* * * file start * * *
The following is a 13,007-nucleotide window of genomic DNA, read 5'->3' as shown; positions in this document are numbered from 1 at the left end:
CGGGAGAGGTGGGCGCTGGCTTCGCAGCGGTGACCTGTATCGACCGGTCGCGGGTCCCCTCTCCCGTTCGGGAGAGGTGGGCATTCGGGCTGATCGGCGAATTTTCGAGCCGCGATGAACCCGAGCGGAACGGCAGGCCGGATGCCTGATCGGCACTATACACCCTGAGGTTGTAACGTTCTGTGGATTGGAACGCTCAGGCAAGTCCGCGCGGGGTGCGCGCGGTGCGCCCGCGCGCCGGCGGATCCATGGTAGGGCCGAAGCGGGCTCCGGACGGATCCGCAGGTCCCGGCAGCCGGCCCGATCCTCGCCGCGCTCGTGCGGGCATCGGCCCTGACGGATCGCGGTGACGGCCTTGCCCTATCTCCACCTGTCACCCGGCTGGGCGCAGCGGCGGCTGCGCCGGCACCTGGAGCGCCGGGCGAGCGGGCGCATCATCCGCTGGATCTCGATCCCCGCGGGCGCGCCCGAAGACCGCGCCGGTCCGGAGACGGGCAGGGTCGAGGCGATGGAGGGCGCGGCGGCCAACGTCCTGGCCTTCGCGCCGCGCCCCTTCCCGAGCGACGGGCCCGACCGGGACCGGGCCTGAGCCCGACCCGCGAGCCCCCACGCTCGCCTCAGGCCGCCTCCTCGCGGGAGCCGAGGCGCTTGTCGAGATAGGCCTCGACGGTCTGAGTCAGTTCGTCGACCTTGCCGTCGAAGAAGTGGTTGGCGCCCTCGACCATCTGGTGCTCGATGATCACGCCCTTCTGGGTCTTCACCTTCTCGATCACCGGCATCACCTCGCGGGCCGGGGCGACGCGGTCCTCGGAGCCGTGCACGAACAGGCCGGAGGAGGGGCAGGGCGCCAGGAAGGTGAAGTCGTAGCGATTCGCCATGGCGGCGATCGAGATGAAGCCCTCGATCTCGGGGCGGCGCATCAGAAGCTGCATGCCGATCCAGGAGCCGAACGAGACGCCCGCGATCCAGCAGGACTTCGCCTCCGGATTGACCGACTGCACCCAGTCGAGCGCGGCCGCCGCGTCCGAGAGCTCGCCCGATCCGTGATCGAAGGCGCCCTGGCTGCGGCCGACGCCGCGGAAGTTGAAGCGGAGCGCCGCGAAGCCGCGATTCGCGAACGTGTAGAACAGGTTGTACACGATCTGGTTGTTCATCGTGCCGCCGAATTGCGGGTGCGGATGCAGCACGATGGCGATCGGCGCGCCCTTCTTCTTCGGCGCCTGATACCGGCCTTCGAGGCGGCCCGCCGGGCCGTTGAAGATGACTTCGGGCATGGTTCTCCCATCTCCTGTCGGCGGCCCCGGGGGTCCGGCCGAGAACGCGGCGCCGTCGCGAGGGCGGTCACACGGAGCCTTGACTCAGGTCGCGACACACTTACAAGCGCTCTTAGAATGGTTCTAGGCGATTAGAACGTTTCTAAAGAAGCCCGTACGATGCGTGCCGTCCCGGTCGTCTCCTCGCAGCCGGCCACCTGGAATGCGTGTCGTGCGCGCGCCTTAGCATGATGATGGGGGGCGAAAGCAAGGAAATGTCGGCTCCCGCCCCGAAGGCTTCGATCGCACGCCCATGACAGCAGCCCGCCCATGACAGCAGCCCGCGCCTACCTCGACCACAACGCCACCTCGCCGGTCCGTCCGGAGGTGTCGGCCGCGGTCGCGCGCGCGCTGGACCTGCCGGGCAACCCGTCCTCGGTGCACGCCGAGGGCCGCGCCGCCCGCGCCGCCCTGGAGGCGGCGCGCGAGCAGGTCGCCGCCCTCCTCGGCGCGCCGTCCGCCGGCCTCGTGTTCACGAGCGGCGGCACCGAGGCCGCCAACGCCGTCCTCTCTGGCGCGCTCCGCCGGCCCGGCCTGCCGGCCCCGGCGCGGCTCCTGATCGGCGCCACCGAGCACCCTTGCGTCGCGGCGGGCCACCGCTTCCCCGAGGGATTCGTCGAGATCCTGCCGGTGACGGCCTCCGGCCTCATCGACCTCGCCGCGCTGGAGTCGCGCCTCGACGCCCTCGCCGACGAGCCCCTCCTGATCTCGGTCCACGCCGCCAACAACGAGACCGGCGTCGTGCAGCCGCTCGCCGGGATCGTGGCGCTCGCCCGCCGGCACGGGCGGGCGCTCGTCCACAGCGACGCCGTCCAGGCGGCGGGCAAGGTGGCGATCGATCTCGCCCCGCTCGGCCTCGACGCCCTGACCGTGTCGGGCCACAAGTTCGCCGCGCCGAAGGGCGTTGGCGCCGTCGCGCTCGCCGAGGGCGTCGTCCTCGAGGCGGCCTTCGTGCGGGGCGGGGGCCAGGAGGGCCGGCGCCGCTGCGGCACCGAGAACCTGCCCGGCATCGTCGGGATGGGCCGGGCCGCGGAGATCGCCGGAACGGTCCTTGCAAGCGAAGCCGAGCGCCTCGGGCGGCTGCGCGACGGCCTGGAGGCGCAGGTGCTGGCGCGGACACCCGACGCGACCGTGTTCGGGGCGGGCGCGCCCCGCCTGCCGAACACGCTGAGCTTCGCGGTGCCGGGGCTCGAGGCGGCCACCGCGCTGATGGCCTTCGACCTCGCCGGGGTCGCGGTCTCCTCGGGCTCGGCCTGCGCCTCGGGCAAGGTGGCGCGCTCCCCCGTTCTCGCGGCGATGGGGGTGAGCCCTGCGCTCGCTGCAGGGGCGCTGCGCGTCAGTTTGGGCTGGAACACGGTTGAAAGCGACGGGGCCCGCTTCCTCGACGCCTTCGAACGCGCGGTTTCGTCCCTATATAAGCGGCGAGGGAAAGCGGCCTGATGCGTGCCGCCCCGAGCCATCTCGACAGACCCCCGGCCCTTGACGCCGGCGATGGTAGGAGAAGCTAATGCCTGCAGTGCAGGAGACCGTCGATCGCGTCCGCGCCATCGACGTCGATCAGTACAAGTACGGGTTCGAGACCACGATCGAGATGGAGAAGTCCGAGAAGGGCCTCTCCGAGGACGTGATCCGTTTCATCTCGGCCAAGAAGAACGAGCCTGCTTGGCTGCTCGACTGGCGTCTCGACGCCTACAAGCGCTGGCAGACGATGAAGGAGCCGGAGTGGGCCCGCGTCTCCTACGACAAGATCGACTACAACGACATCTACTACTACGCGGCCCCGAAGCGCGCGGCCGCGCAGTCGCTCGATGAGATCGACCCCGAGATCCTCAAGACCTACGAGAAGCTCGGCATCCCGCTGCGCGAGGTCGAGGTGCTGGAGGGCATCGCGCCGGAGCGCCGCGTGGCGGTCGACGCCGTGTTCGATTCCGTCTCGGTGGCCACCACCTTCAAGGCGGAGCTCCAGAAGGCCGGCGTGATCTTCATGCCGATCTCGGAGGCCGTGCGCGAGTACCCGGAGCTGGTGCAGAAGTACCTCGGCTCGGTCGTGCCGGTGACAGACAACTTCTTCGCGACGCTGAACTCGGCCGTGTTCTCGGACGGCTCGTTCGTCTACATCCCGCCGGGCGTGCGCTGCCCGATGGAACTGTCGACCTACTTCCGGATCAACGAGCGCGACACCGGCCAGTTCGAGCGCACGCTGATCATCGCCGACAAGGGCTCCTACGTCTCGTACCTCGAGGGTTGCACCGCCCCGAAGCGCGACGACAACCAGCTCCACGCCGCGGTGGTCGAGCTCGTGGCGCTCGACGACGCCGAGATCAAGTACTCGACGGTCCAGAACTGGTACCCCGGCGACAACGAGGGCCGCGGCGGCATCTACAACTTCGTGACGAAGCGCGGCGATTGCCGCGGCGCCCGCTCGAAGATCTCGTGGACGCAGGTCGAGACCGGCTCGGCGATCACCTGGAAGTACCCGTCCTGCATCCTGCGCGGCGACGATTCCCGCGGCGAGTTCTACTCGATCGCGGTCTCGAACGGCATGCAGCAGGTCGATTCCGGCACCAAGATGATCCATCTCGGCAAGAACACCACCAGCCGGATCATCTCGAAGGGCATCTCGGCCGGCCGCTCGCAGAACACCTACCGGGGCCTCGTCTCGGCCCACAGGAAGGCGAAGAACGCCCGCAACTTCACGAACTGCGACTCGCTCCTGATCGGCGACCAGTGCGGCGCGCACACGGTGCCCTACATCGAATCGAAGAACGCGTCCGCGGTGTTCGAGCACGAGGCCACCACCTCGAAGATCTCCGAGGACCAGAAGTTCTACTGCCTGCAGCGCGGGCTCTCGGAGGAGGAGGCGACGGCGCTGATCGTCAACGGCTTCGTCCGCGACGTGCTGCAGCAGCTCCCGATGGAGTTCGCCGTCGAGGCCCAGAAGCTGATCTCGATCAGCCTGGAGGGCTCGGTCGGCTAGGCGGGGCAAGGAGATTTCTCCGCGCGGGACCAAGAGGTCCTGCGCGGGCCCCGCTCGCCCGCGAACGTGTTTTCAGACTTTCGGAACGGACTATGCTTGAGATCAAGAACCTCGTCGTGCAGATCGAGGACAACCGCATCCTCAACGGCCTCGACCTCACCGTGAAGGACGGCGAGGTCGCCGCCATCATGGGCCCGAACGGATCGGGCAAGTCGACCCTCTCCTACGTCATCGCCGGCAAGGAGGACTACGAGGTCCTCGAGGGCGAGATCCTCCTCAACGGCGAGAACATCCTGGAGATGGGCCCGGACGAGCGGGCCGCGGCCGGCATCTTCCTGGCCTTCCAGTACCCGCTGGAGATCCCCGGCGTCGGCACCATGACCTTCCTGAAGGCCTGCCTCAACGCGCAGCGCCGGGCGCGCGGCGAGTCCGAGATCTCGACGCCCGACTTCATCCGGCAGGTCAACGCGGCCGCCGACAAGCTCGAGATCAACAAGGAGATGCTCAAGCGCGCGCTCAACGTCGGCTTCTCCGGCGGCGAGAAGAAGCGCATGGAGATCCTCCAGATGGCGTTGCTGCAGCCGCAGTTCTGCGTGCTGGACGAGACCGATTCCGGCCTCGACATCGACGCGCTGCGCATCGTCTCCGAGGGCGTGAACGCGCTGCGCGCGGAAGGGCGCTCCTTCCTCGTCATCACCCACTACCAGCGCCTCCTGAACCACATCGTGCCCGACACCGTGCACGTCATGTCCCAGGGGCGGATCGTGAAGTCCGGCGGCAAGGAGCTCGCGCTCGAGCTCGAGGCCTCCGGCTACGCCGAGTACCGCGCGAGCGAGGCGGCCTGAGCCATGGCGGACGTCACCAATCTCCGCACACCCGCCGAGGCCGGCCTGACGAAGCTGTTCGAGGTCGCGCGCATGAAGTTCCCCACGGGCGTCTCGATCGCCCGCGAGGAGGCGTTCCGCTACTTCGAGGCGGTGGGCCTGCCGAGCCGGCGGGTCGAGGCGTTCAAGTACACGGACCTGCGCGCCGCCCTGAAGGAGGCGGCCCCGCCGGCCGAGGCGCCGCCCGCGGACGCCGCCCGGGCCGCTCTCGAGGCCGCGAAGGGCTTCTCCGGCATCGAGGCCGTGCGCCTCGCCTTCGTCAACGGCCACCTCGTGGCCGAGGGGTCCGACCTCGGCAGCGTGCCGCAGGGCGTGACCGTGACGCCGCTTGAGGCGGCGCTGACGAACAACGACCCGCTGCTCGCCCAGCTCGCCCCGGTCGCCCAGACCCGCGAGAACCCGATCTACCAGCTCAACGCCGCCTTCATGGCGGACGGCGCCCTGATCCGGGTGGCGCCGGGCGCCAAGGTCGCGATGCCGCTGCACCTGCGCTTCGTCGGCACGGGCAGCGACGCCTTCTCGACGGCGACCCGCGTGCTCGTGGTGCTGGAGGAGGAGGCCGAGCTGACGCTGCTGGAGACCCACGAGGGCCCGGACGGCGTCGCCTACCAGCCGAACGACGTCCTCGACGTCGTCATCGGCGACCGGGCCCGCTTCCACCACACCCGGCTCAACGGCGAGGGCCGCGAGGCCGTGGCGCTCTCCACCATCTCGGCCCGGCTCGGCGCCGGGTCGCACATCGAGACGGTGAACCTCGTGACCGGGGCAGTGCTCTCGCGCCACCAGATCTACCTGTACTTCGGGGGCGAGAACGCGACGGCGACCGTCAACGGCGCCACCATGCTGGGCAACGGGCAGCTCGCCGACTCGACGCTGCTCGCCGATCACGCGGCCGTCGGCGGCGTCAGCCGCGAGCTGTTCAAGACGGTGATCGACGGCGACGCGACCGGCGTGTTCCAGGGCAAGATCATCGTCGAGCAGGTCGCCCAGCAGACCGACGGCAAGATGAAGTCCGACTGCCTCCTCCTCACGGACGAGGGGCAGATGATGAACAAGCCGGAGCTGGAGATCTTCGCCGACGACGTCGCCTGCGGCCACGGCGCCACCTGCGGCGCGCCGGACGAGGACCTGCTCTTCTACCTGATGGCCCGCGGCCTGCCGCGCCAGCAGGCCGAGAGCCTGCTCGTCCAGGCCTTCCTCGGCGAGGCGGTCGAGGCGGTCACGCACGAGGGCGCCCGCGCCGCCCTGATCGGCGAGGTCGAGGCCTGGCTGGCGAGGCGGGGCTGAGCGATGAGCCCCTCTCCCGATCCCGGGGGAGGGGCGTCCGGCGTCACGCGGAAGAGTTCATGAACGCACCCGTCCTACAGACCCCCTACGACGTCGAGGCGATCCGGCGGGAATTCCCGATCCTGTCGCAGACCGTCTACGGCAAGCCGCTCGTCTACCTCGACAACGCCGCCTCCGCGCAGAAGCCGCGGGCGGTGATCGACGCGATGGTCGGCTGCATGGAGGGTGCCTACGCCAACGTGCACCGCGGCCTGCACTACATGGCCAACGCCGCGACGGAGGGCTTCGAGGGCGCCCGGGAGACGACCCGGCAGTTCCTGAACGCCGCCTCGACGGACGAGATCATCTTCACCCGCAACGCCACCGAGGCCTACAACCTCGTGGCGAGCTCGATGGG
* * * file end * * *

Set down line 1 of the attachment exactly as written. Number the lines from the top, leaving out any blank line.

The following is a 13,007-nucleotide window of genomic DNA, read 5'->3' as shown; positions in this document are numbered from 1 at the left end: